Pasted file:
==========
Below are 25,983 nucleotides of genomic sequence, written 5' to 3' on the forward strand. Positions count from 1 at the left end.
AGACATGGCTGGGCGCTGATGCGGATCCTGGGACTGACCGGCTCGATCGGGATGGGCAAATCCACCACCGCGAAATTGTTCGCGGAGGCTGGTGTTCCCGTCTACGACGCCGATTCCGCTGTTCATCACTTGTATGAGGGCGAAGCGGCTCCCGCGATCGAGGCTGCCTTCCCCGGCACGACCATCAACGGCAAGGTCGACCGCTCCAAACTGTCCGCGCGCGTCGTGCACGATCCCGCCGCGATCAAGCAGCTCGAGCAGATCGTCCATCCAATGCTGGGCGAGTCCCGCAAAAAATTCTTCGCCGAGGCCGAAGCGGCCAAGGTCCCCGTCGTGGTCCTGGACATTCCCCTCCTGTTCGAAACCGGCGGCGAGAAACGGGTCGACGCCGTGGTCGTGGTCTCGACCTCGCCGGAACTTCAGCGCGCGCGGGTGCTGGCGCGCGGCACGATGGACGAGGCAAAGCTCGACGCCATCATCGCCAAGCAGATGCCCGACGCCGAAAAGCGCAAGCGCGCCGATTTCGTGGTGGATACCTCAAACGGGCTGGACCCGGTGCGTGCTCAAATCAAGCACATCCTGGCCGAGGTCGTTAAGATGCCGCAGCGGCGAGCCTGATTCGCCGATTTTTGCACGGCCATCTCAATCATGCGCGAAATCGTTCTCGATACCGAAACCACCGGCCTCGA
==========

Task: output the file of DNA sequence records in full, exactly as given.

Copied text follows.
Below are 25,983 nucleotides of genomic sequence, written 5' to 3' on the forward strand. Positions count from 1 at the left end.
AGACATGGCTGGGCGCTGATGCGGATCCTGGGACTGACCGGCTCGATCGGGATGGGCAAATCCACCACCGCGAAATTGTTCGCGGAGGCTGGTGTTCCCGTCTACGACGCCGATTCCGCTGTTCATCACTTGTATGAGGGCGAAGCGGCTCCCGCGATCGAGGCTGCCTTCCCCGGCACGACCATCAACGGCAAGGTCGACCGCTCCAAACTGTCCGCGCGCGTCGTGCACGATCCCGCCGCGATCAAGCAGCTCGAGCAGATCGTCCATCCAATGCTGGGCGAGTCCCGCAAAAAATTCTTCGCCGAGGCCGAAGCGGCCAAGGTCCCCGTCGTGGTCCTGGACATTCCCCTCCTGTTCGAAACCGGCGGCGAGAAACGGGTCGACGCCGTGGTCGTGGTCTCGACCTCGCCGGAACTTCAGCGCGCGCGGGTGCTGGCGCGCGGCACGATGGACGAGGCAAAGCTCGACGCCATCATCGCCAAGCAGATGCCCGACGCCGAAAAGCGCAAGCGCGCCGATTTCGTGGTGGATACCTCAAACGGGCTGGACCCGGTGCGTGCTCAAATCAAGCACATCCTGGCCGAGGTCGTTAAGATGCCGCAGCGGCGAGCCTGATTCGCCGATTTTTGCACGGCCATCTCAATCATGCGCGAAATCGTTCTCGATACCGAAACCACCGGCCTCGA